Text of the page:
The good news is that since school is back in session the pressure on local lakes has really dropped. The bad news is that the crazy heat is making it harder to spend a lot of time on the water – the key is to go early.
Salmon fishing remains slow in the rivers, but still pretty solid out on the salt. Anglers in the Sac-metro area report a few fish caught each day.
The mouth of the American is getting a lot of pressure and early birds are getting a few fish on spinners. Some are reporting a jig bite down around Freeport. Not much happening at Verona, just a few caught on anchor.
I’d heard the bass bite at Camp Far West was really poor, but I wanted to see for myself. I took a solo trip out there and did surprisingly well, with 22 fish by noon. All but one came on a drop shot rig and, as the morning went on, the bite got harder.
The lake has dropped a lot and some islands are now peninsulas. Despite the warm water, I had good luck in areas from 8-12-feet deep. Concentrate on long points and the steep banks.
I had a so-so outing at Bullards Bar and only managed four kokes, when I had been getting limits earlier this year.
I found a lot of fish starting to school up at Willow Creek, but just could not get them interested. The four fish I did catch were some of the largest I’ve seen there, so that made up for the lack of numbers.
I had a request to expand a little on what I wrote concerning our trip to Stampede Reservoir a few weeks back.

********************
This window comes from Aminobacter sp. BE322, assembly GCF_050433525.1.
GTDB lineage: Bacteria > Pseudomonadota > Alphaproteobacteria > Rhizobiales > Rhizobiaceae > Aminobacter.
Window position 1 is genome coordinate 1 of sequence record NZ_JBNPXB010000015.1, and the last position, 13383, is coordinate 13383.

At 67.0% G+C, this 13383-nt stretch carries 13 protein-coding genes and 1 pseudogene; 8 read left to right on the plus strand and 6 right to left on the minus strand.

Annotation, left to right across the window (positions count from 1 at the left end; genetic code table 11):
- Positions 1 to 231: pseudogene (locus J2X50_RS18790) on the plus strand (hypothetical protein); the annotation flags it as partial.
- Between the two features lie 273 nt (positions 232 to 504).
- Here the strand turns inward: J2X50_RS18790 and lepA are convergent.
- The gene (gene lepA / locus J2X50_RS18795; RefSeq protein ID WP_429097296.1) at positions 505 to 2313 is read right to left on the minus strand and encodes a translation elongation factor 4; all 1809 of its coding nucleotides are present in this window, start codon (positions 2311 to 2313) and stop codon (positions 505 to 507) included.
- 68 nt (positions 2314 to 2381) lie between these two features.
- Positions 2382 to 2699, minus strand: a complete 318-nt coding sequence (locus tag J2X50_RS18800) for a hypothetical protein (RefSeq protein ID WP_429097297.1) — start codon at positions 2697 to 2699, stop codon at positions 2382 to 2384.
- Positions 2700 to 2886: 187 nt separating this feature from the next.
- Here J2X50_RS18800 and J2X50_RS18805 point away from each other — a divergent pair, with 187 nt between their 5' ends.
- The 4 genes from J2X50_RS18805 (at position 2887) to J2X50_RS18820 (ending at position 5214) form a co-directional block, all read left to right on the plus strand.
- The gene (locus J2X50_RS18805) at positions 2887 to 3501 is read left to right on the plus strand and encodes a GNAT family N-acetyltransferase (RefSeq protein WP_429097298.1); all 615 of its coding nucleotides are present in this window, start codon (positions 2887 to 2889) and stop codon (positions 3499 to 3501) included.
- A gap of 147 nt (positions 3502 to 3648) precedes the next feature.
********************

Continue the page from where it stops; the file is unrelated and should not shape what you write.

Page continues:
Normally I try to limit the more detailed technical side of my columns, since this stuff can be pretty boring to most non-anglers. Anyway, here are my tips for Stampede:
I start fishing as soon as I clear the ramp. We’ve previously caught fish within 50 yards of the ramp. The best depth on the last trip was 40 feet, in areas where the water column was 80-130 feet deep.
Of course, this varies depending on the time of year, as the water heats up the fish go deeper. Boat traffic will drive the fish down as well.
I usually go back and forth in front of the ramp and work my way out to deeper water. If I hook up, I turn around and go through the same area again and often I will get more fish. This is a common method for kokanee fishing.
For trolling speed I try to hit between 1.0 and 1.3 mph, although I believe I can still catch fish up to 1.5 mph. I make a zig zag pattern, so the outside lines are always speeding up and slowing down with the boat. This is a good way to activate a bite.
The best colors at Stampede this year were orange and pink. I like the smaller micro hootchies, such as the Radical Glow tubes. I experiment until I see what is working on a particular day.